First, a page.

I also don't want to see "cord-cutters" penalized with higher prices for higher caps because they use more bandwidth to get the same news and entertainment online instead of by cable.
Hell, I'd take a wild step and even suggest the government investigates the feasibility of forcibly buying all of the cable over the entire country. Then leasing the bandwidth back to interested parties to promote small business opportunities where local governments have sweet heart deals with big corps. Remember, I am merely suggesting that the idea is investigated thoroughly.
If anyone has any better ideas on how to actually see improvement in the quality, rather than fat cats lining their pockets and sending millions of dollars to politicians, I'm all ears (eyes in this case but that'd read funny).
Areas without available broadband also tend to be more isolated which means they'd have an even greater need for a "lifeline."
Are they hoping the possibility of getting a subsidy will convince them to lay new lines? Given that they haven't made any improvements in almost 8 years, I doubt that'll happen.
Personally, that's what I'd much rather them subsidize.
LoL, are you jealous of poor people? You could always switch to a minimum wage part-time job where you don't make enough to afford food and rent. There are options here.
I know, right? That number thrown around by itself is typically a scare tactic meant for the uninformed. My cousin is still running power lines to places in the U.S. that have never had it before. More water testing proves many areas across the U.S. have unacceptable levels of lead in their drinking water. I really think we're just touching the tip of the iceberg on that issue.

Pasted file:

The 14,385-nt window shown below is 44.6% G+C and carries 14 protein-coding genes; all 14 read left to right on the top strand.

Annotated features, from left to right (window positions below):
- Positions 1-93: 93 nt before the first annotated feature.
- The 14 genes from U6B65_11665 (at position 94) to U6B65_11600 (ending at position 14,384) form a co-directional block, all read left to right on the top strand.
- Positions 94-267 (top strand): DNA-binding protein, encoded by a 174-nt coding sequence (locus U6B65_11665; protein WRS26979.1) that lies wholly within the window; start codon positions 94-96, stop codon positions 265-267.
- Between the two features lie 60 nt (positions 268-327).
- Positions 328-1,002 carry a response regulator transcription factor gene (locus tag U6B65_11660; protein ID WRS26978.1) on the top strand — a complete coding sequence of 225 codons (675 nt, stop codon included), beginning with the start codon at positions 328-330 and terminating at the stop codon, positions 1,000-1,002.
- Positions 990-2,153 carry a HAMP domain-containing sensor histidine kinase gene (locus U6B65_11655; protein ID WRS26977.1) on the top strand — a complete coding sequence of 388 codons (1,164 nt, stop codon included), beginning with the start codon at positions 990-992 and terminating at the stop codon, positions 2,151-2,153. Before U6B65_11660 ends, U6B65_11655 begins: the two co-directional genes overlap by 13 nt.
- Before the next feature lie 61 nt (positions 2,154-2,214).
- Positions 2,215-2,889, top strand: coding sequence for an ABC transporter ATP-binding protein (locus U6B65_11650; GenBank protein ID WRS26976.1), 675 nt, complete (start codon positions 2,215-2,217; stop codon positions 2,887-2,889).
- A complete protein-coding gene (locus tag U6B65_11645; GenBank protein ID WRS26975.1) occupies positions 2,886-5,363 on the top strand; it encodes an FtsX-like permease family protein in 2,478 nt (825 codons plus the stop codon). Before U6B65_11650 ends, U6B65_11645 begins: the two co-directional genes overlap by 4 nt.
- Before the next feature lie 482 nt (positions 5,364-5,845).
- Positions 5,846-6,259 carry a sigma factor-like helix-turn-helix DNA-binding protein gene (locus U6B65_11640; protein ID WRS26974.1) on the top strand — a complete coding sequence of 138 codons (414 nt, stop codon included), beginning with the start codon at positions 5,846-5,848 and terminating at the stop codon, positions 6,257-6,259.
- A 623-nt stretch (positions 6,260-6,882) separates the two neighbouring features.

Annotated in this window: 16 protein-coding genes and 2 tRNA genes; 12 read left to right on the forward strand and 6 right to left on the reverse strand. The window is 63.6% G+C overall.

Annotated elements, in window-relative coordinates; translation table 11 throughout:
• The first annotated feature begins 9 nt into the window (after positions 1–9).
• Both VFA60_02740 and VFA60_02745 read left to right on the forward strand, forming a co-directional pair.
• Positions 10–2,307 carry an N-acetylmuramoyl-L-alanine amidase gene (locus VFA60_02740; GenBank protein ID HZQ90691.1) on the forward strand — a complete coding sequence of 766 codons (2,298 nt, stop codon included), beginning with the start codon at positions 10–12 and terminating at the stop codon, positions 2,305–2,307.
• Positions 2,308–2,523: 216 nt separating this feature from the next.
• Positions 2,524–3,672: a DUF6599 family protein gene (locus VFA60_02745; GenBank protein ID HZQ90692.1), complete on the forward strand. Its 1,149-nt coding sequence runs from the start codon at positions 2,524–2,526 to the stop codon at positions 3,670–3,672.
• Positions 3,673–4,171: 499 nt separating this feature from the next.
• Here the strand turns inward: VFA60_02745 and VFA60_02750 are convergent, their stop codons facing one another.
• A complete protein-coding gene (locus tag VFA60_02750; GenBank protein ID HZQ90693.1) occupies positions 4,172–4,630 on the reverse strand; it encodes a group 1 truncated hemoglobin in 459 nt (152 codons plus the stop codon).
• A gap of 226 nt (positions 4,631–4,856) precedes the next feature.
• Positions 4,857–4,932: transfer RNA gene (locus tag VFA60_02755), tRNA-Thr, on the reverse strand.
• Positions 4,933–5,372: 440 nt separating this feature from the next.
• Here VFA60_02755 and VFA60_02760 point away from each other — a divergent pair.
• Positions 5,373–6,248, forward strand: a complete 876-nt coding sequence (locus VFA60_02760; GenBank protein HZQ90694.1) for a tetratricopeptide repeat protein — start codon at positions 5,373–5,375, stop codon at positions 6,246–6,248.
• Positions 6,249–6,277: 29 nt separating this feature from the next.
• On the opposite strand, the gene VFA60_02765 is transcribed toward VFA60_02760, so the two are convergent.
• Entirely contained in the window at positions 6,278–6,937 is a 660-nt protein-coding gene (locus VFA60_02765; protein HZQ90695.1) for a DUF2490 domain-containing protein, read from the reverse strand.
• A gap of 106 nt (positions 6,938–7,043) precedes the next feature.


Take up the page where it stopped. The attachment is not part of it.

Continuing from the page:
The only conceivable reason to suggest the poor shouldn't have access to broadband is to keep them uninformed and unable to share their experiences with the rest of the world.
Of course caps aren't necessary. Most ISPs have a cap of around 250-300GB/mo. And wouldn't you know it, if you watched three or four hours of Netflix a night, that'd take up about 250-300GB/mo. There's a reason those numbers are identical. It's because the ONLY reason caps exist is so that you can't rely on only streaming for all of your media and are obligated to pay for your ISP's cable package, as well.
Having to throttle your bandwidth during peak hours, I can kind of get that. It's still embarrassing, but there's technical reasons for that. But data caps are total crap. It makes no sense that an ISP is only able to push x-amount of bytes to your house. Having to push too much bandwidth to too many people at the same time, yeah, that can pose a problem. But there is no such thing as a magic number of bytes that is the upper limit of what an ISP can deliver to your house. It's purely there so they can either charge you more for their cable package, or charge you more for not using their cable package.
It varies massively, you can get plans like that for like $30 here, im paying $45 for 40/10. Many other countries have it dirt cheap or free funny enough. The monopolies are to blame here.
I can get one company or nothing where I am at now, and until Google Fiber came around to many areas nearby, they were raising prices nearly 20% every year while not really increasing speeds. Since google came in, they have really had to finally compete and watch their prices, and their speeds have gone up massively.